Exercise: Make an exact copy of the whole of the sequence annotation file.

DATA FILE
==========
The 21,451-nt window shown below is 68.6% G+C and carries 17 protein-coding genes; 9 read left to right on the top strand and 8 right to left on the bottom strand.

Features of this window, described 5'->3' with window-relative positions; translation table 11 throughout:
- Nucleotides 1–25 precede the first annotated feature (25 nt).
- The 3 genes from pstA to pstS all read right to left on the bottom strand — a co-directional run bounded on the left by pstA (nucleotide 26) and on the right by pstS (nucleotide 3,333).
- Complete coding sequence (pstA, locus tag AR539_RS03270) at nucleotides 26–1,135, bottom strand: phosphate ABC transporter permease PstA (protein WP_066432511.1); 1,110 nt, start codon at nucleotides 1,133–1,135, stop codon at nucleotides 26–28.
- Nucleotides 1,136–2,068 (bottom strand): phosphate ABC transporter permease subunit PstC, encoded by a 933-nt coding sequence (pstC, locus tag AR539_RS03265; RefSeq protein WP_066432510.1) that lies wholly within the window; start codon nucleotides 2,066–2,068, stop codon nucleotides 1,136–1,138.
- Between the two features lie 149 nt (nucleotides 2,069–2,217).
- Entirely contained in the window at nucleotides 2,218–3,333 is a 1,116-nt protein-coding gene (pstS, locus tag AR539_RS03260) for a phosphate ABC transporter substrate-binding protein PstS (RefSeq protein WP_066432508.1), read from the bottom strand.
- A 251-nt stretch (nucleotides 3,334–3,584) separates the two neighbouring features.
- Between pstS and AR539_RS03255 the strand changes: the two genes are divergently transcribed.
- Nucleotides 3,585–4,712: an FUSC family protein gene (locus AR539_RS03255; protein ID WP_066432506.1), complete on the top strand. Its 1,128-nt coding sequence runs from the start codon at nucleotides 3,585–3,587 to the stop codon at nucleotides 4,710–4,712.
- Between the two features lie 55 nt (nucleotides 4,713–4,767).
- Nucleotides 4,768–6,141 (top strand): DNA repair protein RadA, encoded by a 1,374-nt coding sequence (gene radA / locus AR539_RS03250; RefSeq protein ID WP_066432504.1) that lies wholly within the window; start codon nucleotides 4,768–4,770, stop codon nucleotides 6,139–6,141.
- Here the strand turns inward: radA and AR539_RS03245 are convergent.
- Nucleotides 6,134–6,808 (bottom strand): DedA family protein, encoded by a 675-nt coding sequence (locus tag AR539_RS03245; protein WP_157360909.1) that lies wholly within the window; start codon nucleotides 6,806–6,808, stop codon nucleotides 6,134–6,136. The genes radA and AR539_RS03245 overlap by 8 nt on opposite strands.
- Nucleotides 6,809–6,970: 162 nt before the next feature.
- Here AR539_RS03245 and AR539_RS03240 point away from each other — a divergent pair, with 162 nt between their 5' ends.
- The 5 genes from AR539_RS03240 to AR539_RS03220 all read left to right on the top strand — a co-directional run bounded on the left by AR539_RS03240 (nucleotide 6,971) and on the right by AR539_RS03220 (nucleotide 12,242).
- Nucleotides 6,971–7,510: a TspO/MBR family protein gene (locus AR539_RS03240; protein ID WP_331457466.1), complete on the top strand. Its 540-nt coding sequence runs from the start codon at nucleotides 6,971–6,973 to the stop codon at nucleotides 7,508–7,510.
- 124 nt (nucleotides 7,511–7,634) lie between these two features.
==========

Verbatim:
The 21,451-nt window shown below is 68.6% G+C and carries 17 protein-coding genes; 9 read left to right on the top strand and 8 right to left on the bottom strand.

Features of this window, described 5'->3' with window-relative positions; translation table 11 throughout:
- Nucleotides 1–25 precede the first annotated feature (25 nt).
- The 3 genes from pstA to pstS all read right to left on the bottom strand — a co-directional run bounded on the left by pstA (nucleotide 26) and on the right by pstS (nucleotide 3,333).
- Complete coding sequence (pstA, locus tag AR539_RS03270) at nucleotides 26–1,135, bottom strand: phosphate ABC transporter permease PstA (protein WP_066432511.1); 1,110 nt, start codon at nucleotides 1,133–1,135, stop codon at nucleotides 26–28.
- Nucleotides 1,136–2,068 (bottom strand): phosphate ABC transporter permease subunit PstC, encoded by a 933-nt coding sequence (pstC, locus tag AR539_RS03265; RefSeq protein WP_066432510.1) that lies wholly within the window; start codon nucleotides 2,066–2,068, stop codon nucleotides 1,136–1,138.
- Between the two features lie 149 nt (nucleotides 2,069–2,217).
- Entirely contained in the window at nucleotides 2,218–3,333 is a 1,116-nt protein-coding gene (pstS, locus tag AR539_RS03260) for a phosphate ABC transporter substrate-binding protein PstS (RefSeq protein WP_066432508.1), read from the bottom strand.
- A 251-nt stretch (nucleotides 3,334–3,584) separates the two neighbouring features.
- Between pstS and AR539_RS03255 the strand changes: the two genes are divergently transcribed.
- Nucleotides 3,585–4,712: an FUSC family protein gene (locus AR539_RS03255; protein ID WP_066432506.1), complete on the top strand. Its 1,128-nt coding sequence runs from the start codon at nucleotides 3,585–3,587 to the stop codon at nucleotides 4,710–4,712.
- Between the two features lie 55 nt (nucleotides 4,713–4,767).
- Nucleotides 4,768–6,141 (top strand): DNA repair protein RadA, encoded by a 1,374-nt coding sequence (gene radA / locus AR539_RS03250; RefSeq protein ID WP_066432504.1) that lies wholly within the window; start codon nucleotides 4,768–4,770, stop codon nucleotides 6,139–6,141.
- Here the strand turns inward: radA and AR539_RS03245 are convergent.
- Nucleotides 6,134–6,808 (bottom strand): DedA family protein, encoded by a 675-nt coding sequence (locus tag AR539_RS03245; protein WP_157360909.1) that lies wholly within the window; start codon nucleotides 6,806–6,808, stop codon nucleotides 6,134–6,136. The genes radA and AR539_RS03245 overlap by 8 nt on opposite strands.
- Nucleotides 6,809–6,970: 162 nt before the next feature.
- Here AR539_RS03245 and AR539_RS03240 point away from each other — a divergent pair, with 162 nt between their 5' ends.
- The 5 genes from AR539_RS03240 to AR539_RS03220 all read left to right on the top strand — a co-directional run bounded on the left by AR539_RS03240 (nucleotide 6,971) and on the right by AR539_RS03220 (nucleotide 12,242).
- Nucleotides 6,971–7,510: a TspO/MBR family protein gene (locus AR539_RS03240; protein ID WP_331457466.1), complete on the top strand. Its 540-nt coding sequence runs from the start codon at nucleotides 6,971–6,973 to the stop codon at nucleotides 7,508–7,510.
- 124 nt (nucleotides 7,511–7,634) lie between these two features.